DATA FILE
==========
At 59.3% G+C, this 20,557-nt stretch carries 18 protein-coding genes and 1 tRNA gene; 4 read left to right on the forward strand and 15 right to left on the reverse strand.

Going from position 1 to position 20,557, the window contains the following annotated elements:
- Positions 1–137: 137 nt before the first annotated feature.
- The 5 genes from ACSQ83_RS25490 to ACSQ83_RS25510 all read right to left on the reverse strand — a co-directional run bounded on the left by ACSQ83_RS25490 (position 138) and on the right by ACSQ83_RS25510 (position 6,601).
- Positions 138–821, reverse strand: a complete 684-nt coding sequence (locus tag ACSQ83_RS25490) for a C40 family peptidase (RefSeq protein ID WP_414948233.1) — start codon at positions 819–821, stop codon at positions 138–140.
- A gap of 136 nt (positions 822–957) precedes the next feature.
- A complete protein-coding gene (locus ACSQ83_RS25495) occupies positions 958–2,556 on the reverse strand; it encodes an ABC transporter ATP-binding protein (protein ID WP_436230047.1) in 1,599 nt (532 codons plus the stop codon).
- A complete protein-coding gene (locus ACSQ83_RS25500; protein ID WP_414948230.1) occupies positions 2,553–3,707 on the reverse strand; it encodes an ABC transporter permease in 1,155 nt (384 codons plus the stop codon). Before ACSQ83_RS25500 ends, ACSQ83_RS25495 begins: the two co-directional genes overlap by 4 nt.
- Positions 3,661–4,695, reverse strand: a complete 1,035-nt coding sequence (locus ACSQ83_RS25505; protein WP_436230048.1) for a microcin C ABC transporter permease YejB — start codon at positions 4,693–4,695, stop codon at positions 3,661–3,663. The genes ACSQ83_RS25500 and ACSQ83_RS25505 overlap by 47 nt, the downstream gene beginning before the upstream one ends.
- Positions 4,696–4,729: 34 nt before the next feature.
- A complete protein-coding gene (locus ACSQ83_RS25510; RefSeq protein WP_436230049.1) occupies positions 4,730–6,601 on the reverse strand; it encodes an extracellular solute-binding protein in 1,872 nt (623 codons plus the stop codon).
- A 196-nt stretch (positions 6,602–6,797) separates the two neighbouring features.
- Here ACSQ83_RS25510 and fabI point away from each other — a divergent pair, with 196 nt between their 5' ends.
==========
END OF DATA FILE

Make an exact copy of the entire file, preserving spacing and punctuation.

At 59.3% G+C, this 20,557-nt stretch carries 18 protein-coding genes and 1 tRNA gene; 4 read left to right on the forward strand and 15 right to left on the reverse strand.

Going from position 1 to position 20,557, the window contains the following annotated elements:
- Positions 1–137: 137 nt before the first annotated feature.
- The 5 genes from ACSQ83_RS25490 to ACSQ83_RS25510 all read right to left on the reverse strand — a co-directional run bounded on the left by ACSQ83_RS25490 (position 138) and on the right by ACSQ83_RS25510 (position 6,601).
- Positions 138–821, reverse strand: a complete 684-nt coding sequence (locus tag ACSQ83_RS25490) for a C40 family peptidase (RefSeq protein ID WP_414948233.1) — start codon at positions 819–821, stop codon at positions 138–140.
- A gap of 136 nt (positions 822–957) precedes the next feature.
- A complete protein-coding gene (locus ACSQ83_RS25495) occupies positions 958–2,556 on the reverse strand; it encodes an ABC transporter ATP-binding protein (protein ID WP_436230047.1) in 1,599 nt (532 codons plus the stop codon).
- A complete protein-coding gene (locus ACSQ83_RS25500; protein ID WP_414948230.1) occupies positions 2,553–3,707 on the reverse strand; it encodes an ABC transporter permease in 1,155 nt (384 codons plus the stop codon). Before ACSQ83_RS25500 ends, ACSQ83_RS25495 begins: the two co-directional genes overlap by 4 nt.
- Positions 3,661–4,695, reverse strand: a complete 1,035-nt coding sequence (locus ACSQ83_RS25505; protein WP_436230048.1) for a microcin C ABC transporter permease YejB — start codon at positions 4,693–4,695, stop codon at positions 3,661–3,663. The genes ACSQ83_RS25500 and ACSQ83_RS25505 overlap by 47 nt, the downstream gene beginning before the upstream one ends.
- Positions 4,696–4,729: 34 nt before the next feature.
- A complete protein-coding gene (locus ACSQ83_RS25510; RefSeq protein WP_436230049.1) occupies positions 4,730–6,601 on the reverse strand; it encodes an extracellular solute-binding protein in 1,872 nt (623 codons plus the stop codon).
- A 196-nt stretch (positions 6,602–6,797) separates the two neighbouring features.
- Here ACSQ83_RS25510 and fabI point away from each other — a divergent pair, with 196 nt between their 5' ends.